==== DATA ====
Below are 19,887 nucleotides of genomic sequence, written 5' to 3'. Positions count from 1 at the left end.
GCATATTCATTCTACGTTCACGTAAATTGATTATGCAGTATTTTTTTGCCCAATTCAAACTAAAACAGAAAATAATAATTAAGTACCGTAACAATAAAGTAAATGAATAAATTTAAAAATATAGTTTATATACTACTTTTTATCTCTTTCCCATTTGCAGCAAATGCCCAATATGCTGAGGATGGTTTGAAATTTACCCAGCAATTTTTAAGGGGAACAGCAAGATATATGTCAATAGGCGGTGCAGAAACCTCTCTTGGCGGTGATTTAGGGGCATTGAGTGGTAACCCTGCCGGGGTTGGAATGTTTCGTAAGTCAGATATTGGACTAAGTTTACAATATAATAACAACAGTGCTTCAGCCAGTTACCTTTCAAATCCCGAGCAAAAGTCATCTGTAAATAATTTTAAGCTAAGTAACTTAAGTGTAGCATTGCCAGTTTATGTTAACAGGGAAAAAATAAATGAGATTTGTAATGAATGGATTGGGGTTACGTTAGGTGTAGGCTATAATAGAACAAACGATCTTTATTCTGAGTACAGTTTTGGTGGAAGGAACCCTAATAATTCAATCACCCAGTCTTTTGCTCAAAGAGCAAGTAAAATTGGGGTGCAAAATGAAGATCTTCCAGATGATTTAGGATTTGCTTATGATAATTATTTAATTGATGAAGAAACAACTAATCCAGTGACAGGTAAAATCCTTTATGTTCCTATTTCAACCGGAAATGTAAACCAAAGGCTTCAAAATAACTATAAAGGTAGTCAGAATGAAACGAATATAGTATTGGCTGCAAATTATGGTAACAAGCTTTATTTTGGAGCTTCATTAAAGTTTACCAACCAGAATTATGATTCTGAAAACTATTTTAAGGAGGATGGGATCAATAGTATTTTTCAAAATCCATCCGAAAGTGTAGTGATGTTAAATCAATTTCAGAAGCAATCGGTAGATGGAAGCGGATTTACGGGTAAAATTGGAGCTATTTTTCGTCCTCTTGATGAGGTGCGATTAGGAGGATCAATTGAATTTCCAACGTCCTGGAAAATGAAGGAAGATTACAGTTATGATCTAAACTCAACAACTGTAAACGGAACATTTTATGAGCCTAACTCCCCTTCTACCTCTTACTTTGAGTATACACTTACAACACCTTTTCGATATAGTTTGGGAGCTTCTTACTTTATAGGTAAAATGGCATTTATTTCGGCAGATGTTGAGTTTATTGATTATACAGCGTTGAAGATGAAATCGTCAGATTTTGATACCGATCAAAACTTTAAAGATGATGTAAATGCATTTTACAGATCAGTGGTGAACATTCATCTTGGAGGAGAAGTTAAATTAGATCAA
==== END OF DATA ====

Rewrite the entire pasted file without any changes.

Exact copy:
Below are 19,887 nucleotides of genomic sequence, written 5' to 3'. Positions count from 1 at the left end.
GCATATTCATTCTACGTTCACGTAAATTGATTATGCAGTATTTTTTTGCCCAATTCAAACTAAAACAGAAAATAATAATTAAGTACCGTAACAATAAAGTAAATGAATAAATTTAAAAATATAGTTTATATACTACTTTTTATCTCTTTCCCATTTGCAGCAAATGCCCAATATGCTGAGGATGGTTTGAAATTTACCCAGCAATTTTTAAGGGGAACAGCAAGATATATGTCAATAGGCGGTGCAGAAACCTCTCTTGGCGGTGATTTAGGGGCATTGAGTGGTAACCCTGCCGGGGTTGGAATGTTTCGTAAGTCAGATATTGGACTAAGTTTACAATATAATAACAACAGTGCTTCAGCCAGTTACCTTTCAAATCCCGAGCAAAAGTCATCTGTAAATAATTTTAAGCTAAGTAACTTAAGTGTAGCATTGCCAGTTTATGTTAACAGGGAAAAAATAAATGAGATTTGTAATGAATGGATTGGGGTTACGTTAGGTGTAGGCTATAATAGAACAAACGATCTTTATTCTGAGTACAGTTTTGGTGGAAGGAACCCTAATAATTCAATCACCCAGTCTTTTGCTCAAAGAGCAAGTAAAATTGGGGTGCAAAATGAAGATCTTCCAGATGATTTAGGATTTGCTTATGATAATTATTTAATTGATGAAGAAACAACTAATCCAGTGACAGGTAAAATCCTTTATGTTCCTATTTCAACCGGAAATGTAAACCAAAGGCTTCAAAATAACTATAAAGGTAGTCAGAATGAAACGAATATAGTATTGGCTGCAAATTATGGTAACAAGCTTTATTTTGGAGCTTCATTAAAGTTTACCAACCAGAATTATGATTCTGAAAACTATTTTAAGGAGGATGGGATCAATAGTATTTTTCAAAATCCATCCGAAAGTGTAGTGATGTTAAATCAATTTCAGAAGCAATCGGTAGATGGAAGCGGATTTACGGGTAAAATTGGAGCTATTTTTCGTCCTCTTGATGAGGTGCGATTAGGAGGATCAATTGAATTTCCAACGTCCTGGAAAATGAAGGAAGATTACAGTTATGATCTAAACTCAACAACTGTAAACGGAACATTTTATGAGCCTAACTCCCCTTCTACCTCTTACTTTGAGTATACACTTACAACACCTTTTCGATATAGTTTGGGAGCTTCTTACTTTATAGGTAAAATGGCATTTATTTCGGCAGATGTTGAGTTTATTGATTATACAGCGTTGAAGATGAAATCGTCAGATTTTGATACCGATCAAAACTTTAAAGATGATGTAAATGCATTTTACAGATCAGTGGTGAACATTCATCTTGGAGGAGAAGTTAAATTAGATCAA